• 1960: Wave of nationalisation and expropriation of plantations following decolonisation.
  • 1968: In Indonesia, Socfindo is born of a joint venture between Plantations Nord Sumatra and the Indonesian government.

All the houses on the plantations are replaced by permanent constructions. A "cinema truck" drives around the plantation to show movies in the villages, in addition to traditionally organized shows (dance, theater etc.).

  • 1971: Socfinal invests in La Compagnie Internationale de Cultures Intercultures S.A., Socfin Industrial Development (Socfinde S.A.), and La Compagnie du Cambodge (France).
  • 1972: Socfinal is involved in the creation of Socfinasia S.A. (Luxembourg).
  • 1973: Zairianisation of the plantations in the Congo.
  • 1973: The Socfin Group is born of the merger of La Financière des Colonies with La Société Financière des Caoutchoucs. On behalf of its customers or on its own behalf, it designs, develops and manages agro-industrial projects consisting of plantations and factories around the world, working closely with research organisations such as the IRHO and the IRCA.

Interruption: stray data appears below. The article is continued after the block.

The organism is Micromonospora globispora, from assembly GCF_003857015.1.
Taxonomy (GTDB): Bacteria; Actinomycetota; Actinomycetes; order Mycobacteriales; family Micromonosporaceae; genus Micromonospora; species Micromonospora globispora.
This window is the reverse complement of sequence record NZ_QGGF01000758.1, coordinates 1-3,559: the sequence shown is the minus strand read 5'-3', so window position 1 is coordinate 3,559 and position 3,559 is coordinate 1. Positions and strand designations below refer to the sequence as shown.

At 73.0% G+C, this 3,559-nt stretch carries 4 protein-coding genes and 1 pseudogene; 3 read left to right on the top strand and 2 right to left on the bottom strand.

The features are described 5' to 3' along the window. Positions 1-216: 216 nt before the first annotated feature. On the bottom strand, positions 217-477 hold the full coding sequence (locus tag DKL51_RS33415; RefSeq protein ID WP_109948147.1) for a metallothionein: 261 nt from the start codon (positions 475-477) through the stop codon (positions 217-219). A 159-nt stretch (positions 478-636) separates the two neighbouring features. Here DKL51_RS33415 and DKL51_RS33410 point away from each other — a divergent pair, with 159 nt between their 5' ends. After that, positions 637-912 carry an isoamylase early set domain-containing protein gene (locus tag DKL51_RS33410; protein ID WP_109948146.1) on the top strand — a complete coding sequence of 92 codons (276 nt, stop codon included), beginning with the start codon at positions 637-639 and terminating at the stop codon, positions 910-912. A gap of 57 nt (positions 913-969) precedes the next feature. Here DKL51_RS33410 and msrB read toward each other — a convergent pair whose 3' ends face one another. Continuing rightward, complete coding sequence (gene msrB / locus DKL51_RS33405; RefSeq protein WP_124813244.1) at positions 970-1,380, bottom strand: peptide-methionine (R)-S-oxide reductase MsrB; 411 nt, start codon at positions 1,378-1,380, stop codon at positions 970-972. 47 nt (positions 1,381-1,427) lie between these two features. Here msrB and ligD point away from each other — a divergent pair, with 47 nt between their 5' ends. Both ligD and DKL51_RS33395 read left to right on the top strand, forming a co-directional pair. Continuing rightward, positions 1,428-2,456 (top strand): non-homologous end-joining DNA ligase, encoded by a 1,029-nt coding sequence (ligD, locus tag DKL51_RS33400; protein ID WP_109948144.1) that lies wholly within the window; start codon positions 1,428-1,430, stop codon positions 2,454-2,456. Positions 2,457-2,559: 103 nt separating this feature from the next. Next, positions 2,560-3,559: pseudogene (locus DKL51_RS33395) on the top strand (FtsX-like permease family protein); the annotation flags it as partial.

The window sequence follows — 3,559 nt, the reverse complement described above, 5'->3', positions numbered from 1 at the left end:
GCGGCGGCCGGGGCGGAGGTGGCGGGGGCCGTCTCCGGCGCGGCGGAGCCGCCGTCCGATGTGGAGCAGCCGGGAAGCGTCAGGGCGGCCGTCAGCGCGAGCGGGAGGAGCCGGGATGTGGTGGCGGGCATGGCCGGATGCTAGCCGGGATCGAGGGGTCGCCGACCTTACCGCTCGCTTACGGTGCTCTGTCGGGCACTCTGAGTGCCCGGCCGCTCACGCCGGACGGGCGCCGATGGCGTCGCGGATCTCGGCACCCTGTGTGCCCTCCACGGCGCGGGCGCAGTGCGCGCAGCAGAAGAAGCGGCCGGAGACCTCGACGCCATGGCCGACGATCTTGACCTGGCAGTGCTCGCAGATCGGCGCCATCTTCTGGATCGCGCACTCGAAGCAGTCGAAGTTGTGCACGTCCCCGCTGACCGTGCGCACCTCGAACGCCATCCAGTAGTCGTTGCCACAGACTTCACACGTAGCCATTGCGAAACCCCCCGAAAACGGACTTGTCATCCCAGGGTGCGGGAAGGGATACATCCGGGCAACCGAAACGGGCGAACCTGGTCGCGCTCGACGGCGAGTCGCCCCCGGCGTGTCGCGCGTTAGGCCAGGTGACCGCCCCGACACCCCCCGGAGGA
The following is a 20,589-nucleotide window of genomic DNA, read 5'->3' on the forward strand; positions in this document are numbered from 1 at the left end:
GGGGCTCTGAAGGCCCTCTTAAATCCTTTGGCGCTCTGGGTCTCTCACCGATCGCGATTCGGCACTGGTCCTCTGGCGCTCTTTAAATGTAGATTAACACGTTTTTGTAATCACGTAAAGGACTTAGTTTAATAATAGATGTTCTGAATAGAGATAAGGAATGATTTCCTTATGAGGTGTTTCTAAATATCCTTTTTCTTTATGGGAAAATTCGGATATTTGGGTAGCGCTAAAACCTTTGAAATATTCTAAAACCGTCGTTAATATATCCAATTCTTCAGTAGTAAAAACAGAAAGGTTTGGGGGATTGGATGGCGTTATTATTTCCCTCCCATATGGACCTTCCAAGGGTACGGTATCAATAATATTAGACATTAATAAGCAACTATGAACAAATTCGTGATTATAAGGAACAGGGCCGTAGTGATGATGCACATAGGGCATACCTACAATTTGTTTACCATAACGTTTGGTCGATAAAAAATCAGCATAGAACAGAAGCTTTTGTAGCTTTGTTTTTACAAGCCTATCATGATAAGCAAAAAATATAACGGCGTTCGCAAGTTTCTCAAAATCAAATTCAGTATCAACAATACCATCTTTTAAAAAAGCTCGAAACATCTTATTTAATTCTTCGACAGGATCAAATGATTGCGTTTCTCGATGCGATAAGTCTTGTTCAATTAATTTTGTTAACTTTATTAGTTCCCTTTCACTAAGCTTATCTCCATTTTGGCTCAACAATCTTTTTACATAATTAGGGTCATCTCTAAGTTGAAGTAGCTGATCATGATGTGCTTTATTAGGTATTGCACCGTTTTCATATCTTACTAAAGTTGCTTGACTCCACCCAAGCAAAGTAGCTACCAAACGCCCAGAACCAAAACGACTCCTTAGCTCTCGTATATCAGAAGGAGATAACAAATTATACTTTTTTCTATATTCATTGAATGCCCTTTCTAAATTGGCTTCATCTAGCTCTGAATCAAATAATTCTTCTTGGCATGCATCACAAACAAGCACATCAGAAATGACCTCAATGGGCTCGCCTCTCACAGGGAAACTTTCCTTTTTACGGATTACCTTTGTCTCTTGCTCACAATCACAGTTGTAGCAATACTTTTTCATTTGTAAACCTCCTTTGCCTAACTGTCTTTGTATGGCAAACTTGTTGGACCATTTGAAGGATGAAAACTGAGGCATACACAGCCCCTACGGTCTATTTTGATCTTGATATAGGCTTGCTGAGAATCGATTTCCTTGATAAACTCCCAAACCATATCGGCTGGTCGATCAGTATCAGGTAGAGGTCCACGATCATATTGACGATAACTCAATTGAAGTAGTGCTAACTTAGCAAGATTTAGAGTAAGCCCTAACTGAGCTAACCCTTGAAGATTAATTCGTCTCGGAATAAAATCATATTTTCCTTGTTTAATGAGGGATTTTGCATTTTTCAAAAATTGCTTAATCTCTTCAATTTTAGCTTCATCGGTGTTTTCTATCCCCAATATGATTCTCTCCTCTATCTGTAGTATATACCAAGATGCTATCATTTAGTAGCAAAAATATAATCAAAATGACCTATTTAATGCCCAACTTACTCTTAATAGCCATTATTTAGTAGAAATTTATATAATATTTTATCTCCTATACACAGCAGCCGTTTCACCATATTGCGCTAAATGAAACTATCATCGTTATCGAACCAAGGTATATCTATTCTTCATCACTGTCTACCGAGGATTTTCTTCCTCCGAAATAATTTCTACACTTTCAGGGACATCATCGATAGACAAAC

• May 1974: Creation of Socfinco, a consultancy and engineering firm bringing together and consolidating the technical and agricultural expertise that has been acquired. Armed with the Group’s know-how, Socfinco becomes its technical operator.
  • 1974 – 1990: At the request of a number of African and South American states accompanied by the World Bank, Socfinco creates numerous agro-industrial complexes. These countries include Côte d’Ivoire, Gabon, Nigeria, the Central African Republic, Congo-Brazzaville, Brazil and Ecuador.
  • 1988: The Bolloré Group becomes a shareholder in the Rivaud Group.
  • 1990: In Nigeria, in order to optimise the production of palm oil and meet domestic demand, the Okomu Oil Palm Company is privatised. At the request of the Nigerian State, Socfin becomes the majority shareholder.
  • 1990 - 2017 : Socfin becomes an internationally renowned producer of selected seeds.
  • 1991: The Bolloré Group takes a stake in Socfin S.A. and Plantations Nord Sumatra.
  • 1994: Côte d'Ivoire, Privatisation of agro-industrial complexes. In the context of a public call for tenders, the Socfin Group acquires a majority stake in a rubber company, La Société des Caoutchoucs de Grand Béréby (SoGB). The SoGB is partially floated to give the local population a chance to acquire a stake, and a large smallholder programme is launched to help open up the Grand Béréby region.